2. Another solution may be to extend the access group attribute with a symbol that refers to the containing function. Assuming all attributes are only used inside the same parent function and the transformation of individual functions is always single-threaded, the symbol reference should result in deterministic access group attributes. In fact, we would not use the thread safety property of the mutate method in this case. It may still be helpful to have a generator attribute though. It would allow us to keep track of the access group identifiers that have already been assigned to access group attributes that existed before inlining the callable.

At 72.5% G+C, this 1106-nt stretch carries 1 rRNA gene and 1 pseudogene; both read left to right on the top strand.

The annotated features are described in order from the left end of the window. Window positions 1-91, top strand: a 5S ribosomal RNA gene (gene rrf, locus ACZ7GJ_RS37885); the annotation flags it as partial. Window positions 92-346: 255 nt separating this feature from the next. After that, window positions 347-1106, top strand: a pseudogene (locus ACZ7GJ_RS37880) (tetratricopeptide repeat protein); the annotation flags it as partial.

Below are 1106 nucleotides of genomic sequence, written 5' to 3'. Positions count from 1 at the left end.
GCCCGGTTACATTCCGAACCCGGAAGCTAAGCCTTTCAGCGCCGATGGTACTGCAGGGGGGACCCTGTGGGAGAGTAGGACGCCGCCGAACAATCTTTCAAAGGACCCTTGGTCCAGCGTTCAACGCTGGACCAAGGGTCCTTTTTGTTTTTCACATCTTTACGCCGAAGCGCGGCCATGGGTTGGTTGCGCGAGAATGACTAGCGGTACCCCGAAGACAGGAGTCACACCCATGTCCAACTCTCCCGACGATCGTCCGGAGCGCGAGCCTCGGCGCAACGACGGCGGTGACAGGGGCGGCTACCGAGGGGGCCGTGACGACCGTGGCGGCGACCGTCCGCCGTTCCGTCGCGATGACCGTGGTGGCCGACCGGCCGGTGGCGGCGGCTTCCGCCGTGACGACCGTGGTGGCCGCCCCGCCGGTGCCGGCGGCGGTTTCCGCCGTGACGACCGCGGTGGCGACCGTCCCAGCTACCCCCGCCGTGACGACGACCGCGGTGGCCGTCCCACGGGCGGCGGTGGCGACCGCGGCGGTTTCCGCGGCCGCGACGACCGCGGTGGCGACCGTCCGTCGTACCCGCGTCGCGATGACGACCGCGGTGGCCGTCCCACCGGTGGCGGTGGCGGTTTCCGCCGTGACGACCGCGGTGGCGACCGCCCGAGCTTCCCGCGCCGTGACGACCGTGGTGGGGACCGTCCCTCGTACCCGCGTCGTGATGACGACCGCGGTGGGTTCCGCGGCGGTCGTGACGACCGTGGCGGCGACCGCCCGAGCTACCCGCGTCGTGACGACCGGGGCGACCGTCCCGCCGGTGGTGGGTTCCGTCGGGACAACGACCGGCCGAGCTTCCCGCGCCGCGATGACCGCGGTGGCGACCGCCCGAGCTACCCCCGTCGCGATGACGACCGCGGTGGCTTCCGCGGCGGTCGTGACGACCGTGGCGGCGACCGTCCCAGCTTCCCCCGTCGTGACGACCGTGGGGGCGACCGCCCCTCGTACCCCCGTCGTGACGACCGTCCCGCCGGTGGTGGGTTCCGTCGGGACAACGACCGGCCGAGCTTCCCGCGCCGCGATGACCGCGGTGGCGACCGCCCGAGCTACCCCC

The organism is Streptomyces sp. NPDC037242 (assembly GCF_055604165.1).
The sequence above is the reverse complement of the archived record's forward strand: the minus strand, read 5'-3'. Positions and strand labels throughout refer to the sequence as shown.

Let me give an example for the modified access group attribute:

#access_group = #llvm.access_group<@scope::@foo, id = 0>
#access_group1 = #llvm.access_group<@scope::@bar, id = 0>
#access_group2 = #llvm.access_group<@scope::@foo, id = 1>

module @scope {
  llvm.func @foo() {
    // ...
    llvm.store %0, %ptr { access_groups = [#access_group, #access_group2] }: i32, !llvm.ptr
  llvm.func @bar() {
    // ...
    llvm.store %0, %ptr { access_groups = [#access_group1] }: i32, !llvm.ptr

At the moment we have a preference for the second solution. The only disadvantage we are currently aware of is that the metadata now needs to have function scope in the sense that it should not be used across different functions. Are there any other obvious design flaws with this solution?

Also we are very open to other approaches to handle metadata during inlining (i.e. creating new access group attributes in parallel in a deterministic way)?